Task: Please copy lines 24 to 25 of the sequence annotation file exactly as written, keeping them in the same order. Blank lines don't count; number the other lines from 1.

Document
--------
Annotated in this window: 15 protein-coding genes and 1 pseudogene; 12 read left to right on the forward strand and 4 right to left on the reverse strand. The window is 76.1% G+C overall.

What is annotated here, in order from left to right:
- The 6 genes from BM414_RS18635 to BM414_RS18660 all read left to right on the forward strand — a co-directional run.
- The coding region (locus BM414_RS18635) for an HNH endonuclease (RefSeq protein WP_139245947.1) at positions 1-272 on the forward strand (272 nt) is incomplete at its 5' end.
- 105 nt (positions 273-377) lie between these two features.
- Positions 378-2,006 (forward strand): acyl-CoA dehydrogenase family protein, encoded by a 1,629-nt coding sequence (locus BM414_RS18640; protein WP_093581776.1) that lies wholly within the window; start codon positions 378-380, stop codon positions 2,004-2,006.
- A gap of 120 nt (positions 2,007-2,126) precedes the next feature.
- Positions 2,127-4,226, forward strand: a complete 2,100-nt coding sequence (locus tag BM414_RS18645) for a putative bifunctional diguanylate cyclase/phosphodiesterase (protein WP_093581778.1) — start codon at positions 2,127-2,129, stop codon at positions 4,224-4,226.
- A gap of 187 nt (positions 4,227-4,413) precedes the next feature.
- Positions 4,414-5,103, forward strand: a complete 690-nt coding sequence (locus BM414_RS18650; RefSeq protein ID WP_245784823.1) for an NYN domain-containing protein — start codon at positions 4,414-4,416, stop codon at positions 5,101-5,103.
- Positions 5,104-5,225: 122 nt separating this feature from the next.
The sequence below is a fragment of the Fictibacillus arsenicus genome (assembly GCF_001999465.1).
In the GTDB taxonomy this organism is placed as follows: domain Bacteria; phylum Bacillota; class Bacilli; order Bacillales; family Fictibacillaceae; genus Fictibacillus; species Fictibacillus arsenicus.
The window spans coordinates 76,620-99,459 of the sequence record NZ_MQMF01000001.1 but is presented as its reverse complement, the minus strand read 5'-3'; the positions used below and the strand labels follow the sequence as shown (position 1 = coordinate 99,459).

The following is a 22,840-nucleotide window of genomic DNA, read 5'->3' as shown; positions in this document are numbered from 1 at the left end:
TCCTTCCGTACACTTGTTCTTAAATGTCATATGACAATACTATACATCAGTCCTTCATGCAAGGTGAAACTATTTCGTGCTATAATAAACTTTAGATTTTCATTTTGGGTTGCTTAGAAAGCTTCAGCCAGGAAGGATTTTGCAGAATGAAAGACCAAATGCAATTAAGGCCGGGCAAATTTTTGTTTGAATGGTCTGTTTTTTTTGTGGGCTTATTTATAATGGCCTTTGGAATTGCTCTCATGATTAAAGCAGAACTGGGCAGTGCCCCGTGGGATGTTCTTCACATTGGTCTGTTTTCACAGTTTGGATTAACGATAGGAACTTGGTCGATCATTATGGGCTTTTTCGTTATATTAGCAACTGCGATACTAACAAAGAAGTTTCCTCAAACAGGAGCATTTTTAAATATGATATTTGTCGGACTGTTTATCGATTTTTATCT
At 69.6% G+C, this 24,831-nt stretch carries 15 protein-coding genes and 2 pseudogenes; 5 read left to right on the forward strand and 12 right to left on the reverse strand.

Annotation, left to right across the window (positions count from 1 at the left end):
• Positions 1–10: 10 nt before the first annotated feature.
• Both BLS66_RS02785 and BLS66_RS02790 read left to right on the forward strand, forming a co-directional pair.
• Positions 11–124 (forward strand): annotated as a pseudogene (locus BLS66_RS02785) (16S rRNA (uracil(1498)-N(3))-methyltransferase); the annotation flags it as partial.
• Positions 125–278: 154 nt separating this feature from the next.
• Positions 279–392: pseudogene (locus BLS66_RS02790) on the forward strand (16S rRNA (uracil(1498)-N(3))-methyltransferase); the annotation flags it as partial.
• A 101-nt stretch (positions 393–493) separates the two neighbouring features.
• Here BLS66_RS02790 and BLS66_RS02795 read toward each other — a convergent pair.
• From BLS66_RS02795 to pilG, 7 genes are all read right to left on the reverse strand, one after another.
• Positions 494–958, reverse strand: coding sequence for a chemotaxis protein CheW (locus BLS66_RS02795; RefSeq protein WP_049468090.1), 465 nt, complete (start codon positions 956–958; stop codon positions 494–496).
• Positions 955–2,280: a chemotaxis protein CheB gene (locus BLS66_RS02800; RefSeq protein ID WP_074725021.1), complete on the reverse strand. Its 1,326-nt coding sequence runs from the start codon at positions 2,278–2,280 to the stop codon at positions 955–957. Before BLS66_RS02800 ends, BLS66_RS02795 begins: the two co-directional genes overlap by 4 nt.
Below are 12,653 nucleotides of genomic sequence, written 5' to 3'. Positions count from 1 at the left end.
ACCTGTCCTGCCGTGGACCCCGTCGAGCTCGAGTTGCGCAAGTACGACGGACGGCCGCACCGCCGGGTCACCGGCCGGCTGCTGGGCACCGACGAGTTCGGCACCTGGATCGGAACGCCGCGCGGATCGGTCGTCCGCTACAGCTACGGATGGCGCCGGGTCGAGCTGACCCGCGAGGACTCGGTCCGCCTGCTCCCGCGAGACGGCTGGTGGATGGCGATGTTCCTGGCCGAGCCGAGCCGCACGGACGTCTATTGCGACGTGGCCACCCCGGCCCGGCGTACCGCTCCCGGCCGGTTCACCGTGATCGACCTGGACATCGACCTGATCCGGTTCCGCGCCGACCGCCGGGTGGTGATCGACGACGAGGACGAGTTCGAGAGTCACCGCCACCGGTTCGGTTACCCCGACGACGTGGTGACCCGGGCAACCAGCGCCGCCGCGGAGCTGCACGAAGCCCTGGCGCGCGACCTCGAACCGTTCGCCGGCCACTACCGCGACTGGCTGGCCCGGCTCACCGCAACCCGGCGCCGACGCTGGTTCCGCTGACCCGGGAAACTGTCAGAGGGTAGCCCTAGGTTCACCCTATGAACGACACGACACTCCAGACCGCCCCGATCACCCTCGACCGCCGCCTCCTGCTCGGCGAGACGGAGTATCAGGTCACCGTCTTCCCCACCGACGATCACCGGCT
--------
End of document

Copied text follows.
• A 101-nt stretch (positions 393–493) separates the two neighbouring features.
• Here BLS66_RS02790 and BLS66_RS02795 read toward each other — a convergent pair.